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EU: Transport Council

Volume 709: debated on Wednesday 25 March 2009


My right honourable friend the Secretary of State for Transport (Geoff Hoon) has made the following Ministerial Statement.

I will attend the first Transport Council of the Czech presidency which will take place in Brussels on 30 March.

There will be a progress report and policy debate on the latest situation on the proposed amendment to Directive 1999/62/EC on the charging of heavy goods vehicles for the use of certain infrastructures (the Eurovignette directive). We support the principle of the polluter pays and therefore the broad aims of the directive.  However, we have concerns with some of the proposals, including a requirement to introduce earmarking.

The council will aim to reach a general approach on a proposed amendment to the directive on the organisation of working time in road transport. The amending directive aims to permanently exclude the genuinely self-employed from the scope of the working time rules for mobile workers and provide additional flexibility to industry on night work limits. I expect to be able to agree to the general approach.

Following the recent Commission communication “Action Plan for the deployment of Intelligent Transport Systems in Europe”, the council will be asked to adopt conclusions. The Government support the objectives of the ITS action plan to reduce congestion, tackle environmental issues, provide reliable travel information and improve safety. We welcome the recognition in the conclusions of the contribution that technology can make to meet those objectives.

Within the SESAR project for single sky implementation, the Commission has recently produced a master plan for air traffic management in Europe. The council will be asked to adopt a decision endorsing the master plan and a council resolution on it. The UK has been a firm supporter of the SESAR project from the outset. We recognise the contribution the project can make to improvement of the European air traffic management system, while helping to mitigate the impacts of aviation on the environment. In order for the project to begin its second phase (development), we should endorse this resolution and request the SESAR joint undertaking to complete membership agreements with industry at the earliest possible opportunity.

Under AOB, the presidency will report on progress of the legislative proposals of the single European sky (SES) package. It is expected that the European Parliament in plenary session will by then have voted on these proposals. The first of them is a regulation amending the four regulations adopted in 2004 which established the single European sky. The amending regulation aims to improve the efficiency of air traffic management (ATM) across the EU by introducing targets that ensure all member states contribute to an overall improvement in the performance of the ATM system. The second is an amending regulation extending the responsibilities of the European Aviation Safety Agency (EASA) to the safety of aerodromes, air traffic management and air navigation services. The UK has been a firm supporter of the single European sky since its inception in 2004. We are content with progress in negotiations and look forward to these proposals being adopted as soon as possible.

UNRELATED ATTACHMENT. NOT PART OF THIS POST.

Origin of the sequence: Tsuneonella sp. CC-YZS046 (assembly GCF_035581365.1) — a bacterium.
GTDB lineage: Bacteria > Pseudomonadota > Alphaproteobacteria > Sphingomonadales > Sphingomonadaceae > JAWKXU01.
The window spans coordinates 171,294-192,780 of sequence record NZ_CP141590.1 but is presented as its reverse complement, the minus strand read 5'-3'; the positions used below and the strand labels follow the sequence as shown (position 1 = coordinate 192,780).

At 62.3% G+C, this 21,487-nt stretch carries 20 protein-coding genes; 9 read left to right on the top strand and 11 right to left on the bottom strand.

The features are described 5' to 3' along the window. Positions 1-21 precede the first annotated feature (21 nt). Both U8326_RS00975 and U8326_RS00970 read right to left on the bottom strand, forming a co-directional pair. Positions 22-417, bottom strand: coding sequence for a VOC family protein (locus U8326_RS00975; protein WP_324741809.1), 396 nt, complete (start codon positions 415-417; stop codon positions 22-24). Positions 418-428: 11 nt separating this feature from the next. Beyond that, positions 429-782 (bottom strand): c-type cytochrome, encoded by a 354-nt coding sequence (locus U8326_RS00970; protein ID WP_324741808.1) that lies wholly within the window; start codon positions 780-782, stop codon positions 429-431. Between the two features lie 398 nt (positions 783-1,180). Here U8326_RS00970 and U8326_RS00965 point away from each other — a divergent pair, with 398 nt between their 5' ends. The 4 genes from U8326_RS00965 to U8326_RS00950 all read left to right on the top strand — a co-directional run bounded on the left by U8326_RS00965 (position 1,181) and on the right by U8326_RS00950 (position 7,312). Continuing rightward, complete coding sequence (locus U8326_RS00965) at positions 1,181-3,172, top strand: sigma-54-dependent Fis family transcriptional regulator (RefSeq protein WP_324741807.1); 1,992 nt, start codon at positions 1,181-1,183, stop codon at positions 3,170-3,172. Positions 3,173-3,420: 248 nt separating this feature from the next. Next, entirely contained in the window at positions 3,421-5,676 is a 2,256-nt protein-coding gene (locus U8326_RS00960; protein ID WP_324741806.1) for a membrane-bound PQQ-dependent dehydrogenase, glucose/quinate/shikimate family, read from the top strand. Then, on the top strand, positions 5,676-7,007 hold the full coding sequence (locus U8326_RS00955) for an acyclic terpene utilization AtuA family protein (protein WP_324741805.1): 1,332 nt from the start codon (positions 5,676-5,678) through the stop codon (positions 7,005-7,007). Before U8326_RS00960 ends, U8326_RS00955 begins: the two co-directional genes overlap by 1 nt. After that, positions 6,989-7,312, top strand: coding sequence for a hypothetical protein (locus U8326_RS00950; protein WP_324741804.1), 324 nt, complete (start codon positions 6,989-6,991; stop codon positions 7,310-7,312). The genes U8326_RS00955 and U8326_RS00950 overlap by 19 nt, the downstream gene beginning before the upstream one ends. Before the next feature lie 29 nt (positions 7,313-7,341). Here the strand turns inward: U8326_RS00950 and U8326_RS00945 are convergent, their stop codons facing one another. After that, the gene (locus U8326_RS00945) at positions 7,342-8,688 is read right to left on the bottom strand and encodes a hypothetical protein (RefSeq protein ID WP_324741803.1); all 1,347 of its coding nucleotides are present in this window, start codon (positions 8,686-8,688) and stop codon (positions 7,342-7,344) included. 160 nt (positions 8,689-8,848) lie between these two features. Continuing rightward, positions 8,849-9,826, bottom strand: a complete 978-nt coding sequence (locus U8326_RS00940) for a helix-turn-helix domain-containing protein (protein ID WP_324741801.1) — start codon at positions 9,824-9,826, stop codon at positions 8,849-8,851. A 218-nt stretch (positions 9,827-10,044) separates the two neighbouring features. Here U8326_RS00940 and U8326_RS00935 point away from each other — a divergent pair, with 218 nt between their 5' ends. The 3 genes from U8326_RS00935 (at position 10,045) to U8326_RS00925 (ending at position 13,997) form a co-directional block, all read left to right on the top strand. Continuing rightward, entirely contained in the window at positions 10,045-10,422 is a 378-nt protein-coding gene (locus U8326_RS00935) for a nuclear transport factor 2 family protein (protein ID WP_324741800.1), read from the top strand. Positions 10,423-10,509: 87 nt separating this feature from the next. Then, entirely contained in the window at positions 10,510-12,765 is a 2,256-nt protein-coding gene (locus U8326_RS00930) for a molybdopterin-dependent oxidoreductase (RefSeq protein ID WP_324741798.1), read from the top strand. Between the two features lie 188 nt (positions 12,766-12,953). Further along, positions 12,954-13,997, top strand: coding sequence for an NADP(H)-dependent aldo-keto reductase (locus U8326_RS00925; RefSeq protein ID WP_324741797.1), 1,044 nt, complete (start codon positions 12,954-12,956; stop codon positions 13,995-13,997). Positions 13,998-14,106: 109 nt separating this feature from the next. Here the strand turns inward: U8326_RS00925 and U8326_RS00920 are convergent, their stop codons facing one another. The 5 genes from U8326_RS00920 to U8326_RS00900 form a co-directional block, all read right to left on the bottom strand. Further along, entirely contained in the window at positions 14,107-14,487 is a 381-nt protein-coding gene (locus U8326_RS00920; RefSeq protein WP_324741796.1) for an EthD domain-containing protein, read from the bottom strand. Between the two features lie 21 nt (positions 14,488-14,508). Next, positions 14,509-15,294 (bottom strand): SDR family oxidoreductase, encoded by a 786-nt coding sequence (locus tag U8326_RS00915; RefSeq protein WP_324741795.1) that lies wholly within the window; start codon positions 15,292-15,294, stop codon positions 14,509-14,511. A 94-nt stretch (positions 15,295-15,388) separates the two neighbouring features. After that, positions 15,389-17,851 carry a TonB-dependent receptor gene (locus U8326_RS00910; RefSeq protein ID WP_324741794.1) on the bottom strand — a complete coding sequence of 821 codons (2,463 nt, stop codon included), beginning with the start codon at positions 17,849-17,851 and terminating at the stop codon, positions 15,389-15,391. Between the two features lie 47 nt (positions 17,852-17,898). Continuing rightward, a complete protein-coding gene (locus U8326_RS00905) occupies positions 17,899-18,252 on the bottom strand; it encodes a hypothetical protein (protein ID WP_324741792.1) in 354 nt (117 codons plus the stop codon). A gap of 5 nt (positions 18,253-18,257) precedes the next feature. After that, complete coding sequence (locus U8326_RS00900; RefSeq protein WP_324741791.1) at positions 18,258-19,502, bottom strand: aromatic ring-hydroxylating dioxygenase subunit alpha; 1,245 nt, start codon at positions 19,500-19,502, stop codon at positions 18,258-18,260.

Finally in aviation, the presidency will seek political endorsement for a future council decision to sign a comprehensive air transport agreement with Canada. The UK is supportive of this agreement, which would deliver the phased opening of aviation markets and investment liberalisation for EU and Canadian carriers, as well as other commercial freedoms and improved regulatory co-operation.

In maritime transport, there will be a progress report and policy debate on a draft regulation on the rights of passengers when travelling by sea and inland waterway. We support the aim of the regulation, following provisions already agreed for other transport modes, and we will continue to work closely with the Commission and member states on the details.

Also in maritime transport, the council will be asked to adopt conclusions arising from two recent Commission communications. The first, strategic goals and recommendations for the EU’s maritime transport policy until 2018, has as its aims, acceptable to us in principle, the promotion of European shipping and related industries which are safe, secure and environmentally friendly while remaining efficient, adaptable and globally competitive. The second communication is an action plan with a view to establishing a European maritime space without barriers. This is a concept which we can support in principle. It is designed to extend the Community’s internal market by simplifying administrative procedures for intra-EU maritime transport, particularly short sea shipping, in order to improve the efficiency and competitiveness of this sector, as well as to deliver environmental benefits. I expect to be able to agree to both sets of conclusions.

Under AOB, the council will report on the draft regulation establishing the second Marco Polo programme, following recent negotiations with the European Parliament. The Marco Polo programme provides Community financial assistance to improve the environmental performance of the freight transport system. This proposal intends to stimulate more applications for funding by increasing participation by small enterprises, simplifying administrative procedures, increasing funding intensities and redefining and lowering the eligibility thresholds for project proposals. The Government believe that these amendments should allow the Marco Polo II programme fully to deploy its potential, so we strongly support the proposed revision. 

Also under AOB, the Commission will report on the Galileo satellite navigation programme and on its recent proposal for an amending regulation on airport slot allocation.